Another sign of spring: Pesky pests and azalea anomalies

Published 12:00 am Friday, May 2, 2014

SALISBURY — Unusual weather always seems be a factor with our outdoor projects. Whatever the weather may bring, many people are forging ahead. Below are questions from earlier this week.
Question: I have a crape myrtle that has these strange little strings coming out of the bark, along with small holes in the limbs. What causes this and what can I do to prevent it?
Answer: From your description you may have ambrosia beetles. These emerge in early spring and attack thin barked, deciduous trees such as dogwood, redbud, maple, ornamental cherry, Japanese maple and crepe myrtle. Other reported hosts include pecan, peach, plum, persimmon, golden rain tree, magnolia, fig and azalea. There are a few products available that may be sprayed on the trunk. Make sure the product lists ambrosia beetle on the label for borers. Try to reduce the stress of the tree or shrub in hopes that the plant will outgrow insect infestations. Go to for more complete information about the pest.
Question: We have bumble bees that are boring into the sides of our deck. What can we do to stop them?
Answer: A few carpenter bees are starting to show up in all areas of Rowan County. The initial activity is often by males who are busy buzzing about looking for the lady bee of their dreams. The males are often territorial and will actually harass people sitting on wooden park benches or on their porches. There is really no pesticide that will give extended protection against these pests. Once these insects take up residence, they return back each year to extend their family. There are two major problems when dealing with carpenter bees: an effective chemical residue that endures throughout the entire period of bee activity, and the ability to apply any pesticide to all of the surfaces that need protection, particularly overhead on soffit and fascia boards. Other than swatting the bees with a badminton racket, your next best option is to apply a pesticide into active tunnels and then seal up the hole. There are now aerosol insecticides with a special spray tube designed to penetrate through curving tunnels. Go to for more detailed information.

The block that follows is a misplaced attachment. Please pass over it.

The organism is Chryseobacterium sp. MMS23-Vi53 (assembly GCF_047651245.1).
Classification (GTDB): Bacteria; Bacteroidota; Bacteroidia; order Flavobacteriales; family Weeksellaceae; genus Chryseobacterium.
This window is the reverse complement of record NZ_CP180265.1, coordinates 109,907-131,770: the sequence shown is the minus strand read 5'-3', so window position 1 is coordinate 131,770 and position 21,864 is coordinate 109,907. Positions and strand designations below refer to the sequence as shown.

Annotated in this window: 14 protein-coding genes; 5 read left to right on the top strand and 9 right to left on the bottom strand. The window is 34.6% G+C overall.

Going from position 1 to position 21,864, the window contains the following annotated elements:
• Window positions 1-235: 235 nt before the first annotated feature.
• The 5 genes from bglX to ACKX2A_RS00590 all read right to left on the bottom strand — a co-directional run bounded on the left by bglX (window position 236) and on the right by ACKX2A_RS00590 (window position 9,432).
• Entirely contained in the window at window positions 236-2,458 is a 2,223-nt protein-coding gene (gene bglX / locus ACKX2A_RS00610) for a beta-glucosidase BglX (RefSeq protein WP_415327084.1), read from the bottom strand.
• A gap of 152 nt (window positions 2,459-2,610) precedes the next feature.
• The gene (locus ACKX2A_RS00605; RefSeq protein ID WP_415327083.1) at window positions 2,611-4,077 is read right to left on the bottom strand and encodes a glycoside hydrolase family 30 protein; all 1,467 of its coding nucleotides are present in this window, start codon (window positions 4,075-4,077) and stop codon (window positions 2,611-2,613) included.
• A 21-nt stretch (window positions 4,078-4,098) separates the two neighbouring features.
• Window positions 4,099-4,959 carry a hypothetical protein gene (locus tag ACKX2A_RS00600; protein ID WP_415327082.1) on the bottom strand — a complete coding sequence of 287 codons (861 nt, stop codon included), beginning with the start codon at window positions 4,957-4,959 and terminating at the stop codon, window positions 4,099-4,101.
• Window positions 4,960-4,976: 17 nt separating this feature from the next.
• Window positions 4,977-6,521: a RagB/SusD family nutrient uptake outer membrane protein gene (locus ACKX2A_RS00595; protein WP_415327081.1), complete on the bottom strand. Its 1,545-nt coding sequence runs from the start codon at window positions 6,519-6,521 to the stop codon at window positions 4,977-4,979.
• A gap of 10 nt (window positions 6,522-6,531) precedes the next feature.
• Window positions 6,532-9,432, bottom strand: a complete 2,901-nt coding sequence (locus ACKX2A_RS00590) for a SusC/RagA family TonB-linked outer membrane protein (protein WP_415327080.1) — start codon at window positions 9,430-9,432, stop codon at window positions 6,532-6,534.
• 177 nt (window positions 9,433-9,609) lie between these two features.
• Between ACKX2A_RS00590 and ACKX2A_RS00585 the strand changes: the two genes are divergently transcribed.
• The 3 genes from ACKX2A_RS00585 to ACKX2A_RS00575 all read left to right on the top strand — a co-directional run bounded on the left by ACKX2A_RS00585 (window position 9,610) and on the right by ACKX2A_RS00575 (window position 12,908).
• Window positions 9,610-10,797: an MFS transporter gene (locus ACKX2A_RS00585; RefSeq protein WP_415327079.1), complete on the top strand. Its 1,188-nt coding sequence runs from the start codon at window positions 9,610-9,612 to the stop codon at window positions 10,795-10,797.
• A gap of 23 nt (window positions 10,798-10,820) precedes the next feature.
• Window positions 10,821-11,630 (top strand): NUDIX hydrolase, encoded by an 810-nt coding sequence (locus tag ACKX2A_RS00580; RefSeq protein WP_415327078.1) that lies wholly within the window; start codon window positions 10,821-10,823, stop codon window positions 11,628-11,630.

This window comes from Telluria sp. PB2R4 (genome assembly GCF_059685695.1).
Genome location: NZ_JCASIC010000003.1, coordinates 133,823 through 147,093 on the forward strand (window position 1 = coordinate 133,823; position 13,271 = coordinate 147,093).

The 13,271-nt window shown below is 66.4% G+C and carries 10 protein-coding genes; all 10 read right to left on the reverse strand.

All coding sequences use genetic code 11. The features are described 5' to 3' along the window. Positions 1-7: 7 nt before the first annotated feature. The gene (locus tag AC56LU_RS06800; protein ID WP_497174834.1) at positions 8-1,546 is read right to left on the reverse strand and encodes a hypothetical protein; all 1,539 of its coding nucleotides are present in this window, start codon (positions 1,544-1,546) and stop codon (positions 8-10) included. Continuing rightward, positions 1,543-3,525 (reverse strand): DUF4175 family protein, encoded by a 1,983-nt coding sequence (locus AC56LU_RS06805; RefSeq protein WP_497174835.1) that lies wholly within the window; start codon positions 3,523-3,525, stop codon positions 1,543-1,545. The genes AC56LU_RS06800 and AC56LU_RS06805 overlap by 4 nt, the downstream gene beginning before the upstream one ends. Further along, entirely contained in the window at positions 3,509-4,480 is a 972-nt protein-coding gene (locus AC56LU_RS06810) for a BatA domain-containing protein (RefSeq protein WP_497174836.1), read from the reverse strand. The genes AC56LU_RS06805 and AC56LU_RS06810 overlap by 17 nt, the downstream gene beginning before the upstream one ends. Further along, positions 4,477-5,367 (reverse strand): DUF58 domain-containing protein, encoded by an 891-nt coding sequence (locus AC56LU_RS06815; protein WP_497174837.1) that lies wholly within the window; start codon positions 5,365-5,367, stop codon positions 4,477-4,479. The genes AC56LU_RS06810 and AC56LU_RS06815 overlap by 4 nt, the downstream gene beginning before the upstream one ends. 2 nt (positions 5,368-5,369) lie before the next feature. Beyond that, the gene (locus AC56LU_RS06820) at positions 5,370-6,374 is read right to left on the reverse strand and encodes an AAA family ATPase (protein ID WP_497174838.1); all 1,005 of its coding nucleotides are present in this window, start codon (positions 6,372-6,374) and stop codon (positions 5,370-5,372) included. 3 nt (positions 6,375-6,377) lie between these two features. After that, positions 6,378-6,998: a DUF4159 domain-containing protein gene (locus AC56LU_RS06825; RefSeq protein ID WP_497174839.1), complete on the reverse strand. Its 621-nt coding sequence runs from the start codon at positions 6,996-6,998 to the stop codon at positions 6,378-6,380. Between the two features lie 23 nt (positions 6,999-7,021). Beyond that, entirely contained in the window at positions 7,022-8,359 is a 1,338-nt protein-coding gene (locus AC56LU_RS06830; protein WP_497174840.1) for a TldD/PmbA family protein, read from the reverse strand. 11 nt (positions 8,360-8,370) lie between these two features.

Question: I have a beautiful azalea that now has two different color blooms on the same plant. Is this normal?
Answer: It’s common for flowering shrubs to sport different color flowers on the same branch. The sporting is often caused by a virus or a genetic mutation. Some camellia varieties are well known to produce multiple bloom colors.
Darrell Blackwelder is the county Extension director with horticulture responsibilities with the North Carolina Cooperative Extension Service in Rowan County. Learn more about Cooperative Extension events and activities by calling 704-216-8970 Facebook or online at